I hope we don’t find the Higgs

As I said yesterday, there are rumours that the Higgs particle may have already been spotted at the Tevatron thus rendering LHC at CERN a tad redundant, but what is the Higgs anyway?

Basically the Higgs particle is the last particle predicted by the Standard Model. The Standard Model being the particle physics theory that describes the interactions between all of the particles that make up matter (it doesn’t describe gravitational interaction, but does describe Electromagnetism, the Weak force and the Strong force).

The Standard Model is both wildly successful and rather boring; it explains with great accuracy the result of every particle physics experiment in the last fifty years, yet if true it predicts we are not going to discover very much else. We know the Standard Model is incomplete specifically because it does not include a description of gravity, however it does predict that while not complete, it is ‘good enough’ until you reach close to the Planck energy – around two billion joules per particle (an insane amount of energy).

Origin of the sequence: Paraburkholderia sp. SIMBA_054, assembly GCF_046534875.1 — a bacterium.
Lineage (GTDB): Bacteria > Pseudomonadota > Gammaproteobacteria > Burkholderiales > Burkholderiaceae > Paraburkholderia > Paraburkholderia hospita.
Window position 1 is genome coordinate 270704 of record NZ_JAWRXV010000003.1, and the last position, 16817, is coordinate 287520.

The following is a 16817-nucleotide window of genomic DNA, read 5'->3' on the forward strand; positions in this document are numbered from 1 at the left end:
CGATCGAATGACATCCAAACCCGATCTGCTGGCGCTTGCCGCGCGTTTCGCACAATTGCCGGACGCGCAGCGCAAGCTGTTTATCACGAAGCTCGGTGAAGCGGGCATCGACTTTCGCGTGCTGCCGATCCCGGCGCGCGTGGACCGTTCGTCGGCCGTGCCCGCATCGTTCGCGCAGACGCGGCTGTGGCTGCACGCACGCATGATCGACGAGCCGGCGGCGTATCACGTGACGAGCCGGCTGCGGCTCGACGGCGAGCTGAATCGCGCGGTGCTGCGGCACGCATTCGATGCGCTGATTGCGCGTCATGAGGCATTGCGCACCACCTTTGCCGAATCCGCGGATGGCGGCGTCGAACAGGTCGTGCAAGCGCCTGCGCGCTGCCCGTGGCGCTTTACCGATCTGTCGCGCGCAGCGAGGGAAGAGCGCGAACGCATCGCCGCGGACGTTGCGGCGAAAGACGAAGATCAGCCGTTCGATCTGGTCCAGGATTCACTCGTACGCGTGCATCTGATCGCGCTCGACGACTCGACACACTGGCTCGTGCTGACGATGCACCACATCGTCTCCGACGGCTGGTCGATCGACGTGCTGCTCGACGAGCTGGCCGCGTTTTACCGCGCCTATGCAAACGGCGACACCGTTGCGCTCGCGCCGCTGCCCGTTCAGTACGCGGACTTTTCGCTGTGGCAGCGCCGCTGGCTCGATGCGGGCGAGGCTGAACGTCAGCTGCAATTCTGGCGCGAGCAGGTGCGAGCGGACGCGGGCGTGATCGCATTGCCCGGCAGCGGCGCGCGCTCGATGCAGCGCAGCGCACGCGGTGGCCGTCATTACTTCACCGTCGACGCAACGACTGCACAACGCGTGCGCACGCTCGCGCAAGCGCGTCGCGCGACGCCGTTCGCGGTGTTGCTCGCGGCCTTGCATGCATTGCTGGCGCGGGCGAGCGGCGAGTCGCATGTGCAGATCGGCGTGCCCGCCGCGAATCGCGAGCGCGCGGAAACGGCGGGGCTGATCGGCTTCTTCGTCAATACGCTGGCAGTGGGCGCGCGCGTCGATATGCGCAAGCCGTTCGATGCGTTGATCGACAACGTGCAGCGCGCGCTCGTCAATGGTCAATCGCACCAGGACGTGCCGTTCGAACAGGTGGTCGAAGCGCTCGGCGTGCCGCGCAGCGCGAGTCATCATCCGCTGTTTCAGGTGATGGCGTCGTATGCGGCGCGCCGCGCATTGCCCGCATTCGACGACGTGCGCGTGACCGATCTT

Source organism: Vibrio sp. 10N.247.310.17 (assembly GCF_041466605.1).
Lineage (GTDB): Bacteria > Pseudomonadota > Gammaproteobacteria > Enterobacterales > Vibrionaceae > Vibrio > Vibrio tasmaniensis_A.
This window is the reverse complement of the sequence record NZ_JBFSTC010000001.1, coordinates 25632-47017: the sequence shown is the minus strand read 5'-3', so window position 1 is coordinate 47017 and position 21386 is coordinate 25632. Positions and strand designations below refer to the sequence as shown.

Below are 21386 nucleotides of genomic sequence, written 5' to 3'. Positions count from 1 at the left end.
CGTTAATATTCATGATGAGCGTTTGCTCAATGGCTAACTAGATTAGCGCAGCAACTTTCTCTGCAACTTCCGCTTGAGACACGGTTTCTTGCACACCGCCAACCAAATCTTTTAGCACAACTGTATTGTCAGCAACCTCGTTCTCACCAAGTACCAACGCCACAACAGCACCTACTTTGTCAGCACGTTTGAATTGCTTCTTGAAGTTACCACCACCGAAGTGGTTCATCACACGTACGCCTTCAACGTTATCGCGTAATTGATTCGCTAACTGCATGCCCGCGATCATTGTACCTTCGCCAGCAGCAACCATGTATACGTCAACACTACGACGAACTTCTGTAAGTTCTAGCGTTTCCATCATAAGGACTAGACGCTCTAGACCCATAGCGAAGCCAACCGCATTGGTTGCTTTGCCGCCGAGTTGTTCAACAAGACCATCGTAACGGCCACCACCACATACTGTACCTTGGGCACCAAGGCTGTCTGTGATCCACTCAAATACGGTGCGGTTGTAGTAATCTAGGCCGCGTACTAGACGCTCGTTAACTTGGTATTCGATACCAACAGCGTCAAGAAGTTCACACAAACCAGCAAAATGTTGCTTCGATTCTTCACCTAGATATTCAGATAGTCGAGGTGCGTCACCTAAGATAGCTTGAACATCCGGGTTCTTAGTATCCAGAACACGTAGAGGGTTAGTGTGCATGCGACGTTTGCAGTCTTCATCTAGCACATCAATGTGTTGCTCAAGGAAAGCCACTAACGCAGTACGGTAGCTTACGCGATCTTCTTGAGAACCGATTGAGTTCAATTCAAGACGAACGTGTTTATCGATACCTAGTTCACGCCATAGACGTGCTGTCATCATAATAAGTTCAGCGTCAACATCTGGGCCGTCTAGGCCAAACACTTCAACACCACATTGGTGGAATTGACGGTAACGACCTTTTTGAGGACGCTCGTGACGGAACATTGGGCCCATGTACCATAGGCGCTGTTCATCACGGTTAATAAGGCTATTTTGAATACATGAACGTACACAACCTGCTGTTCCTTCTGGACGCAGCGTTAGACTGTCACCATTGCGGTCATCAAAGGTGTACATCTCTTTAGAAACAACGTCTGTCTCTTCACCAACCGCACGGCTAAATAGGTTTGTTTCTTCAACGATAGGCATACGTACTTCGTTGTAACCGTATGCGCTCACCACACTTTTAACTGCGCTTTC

Interestingness in particle physics scales with energy, typically the more interesting discoveries happen at higher and higher energies; energy scales with accelerator size – using current technology you’d need to build a particle accelerator of galactic proportions to reach the Planck energy.

If however the Higgs particle isn’t discovered at the Tevatron or CERN, then things get interesting. It would show that there must be physics beyond that explained by the Standard Model and for good reasons, this interesting physics must occur at energies closer to current day experiments than the Standard Model would have you think. Hopefully this would point the way towards a better description of the way the universe is constructed.

Not discovering the Higgs could well be one of the most important discoveries of the 21st century.

2 replies on “I hope we don’t find the Higgs”

  1. If they have spotted it, then it is a great achievement it would be right at the limits of what their machine can do. I would guess they are not going to claim discovery this time around either, but probably release data that is a strong indication that they’ve seen *something*.

    It is more likely that the results are random statistical fluctuations again, and they just happen to come out at an interesting value.

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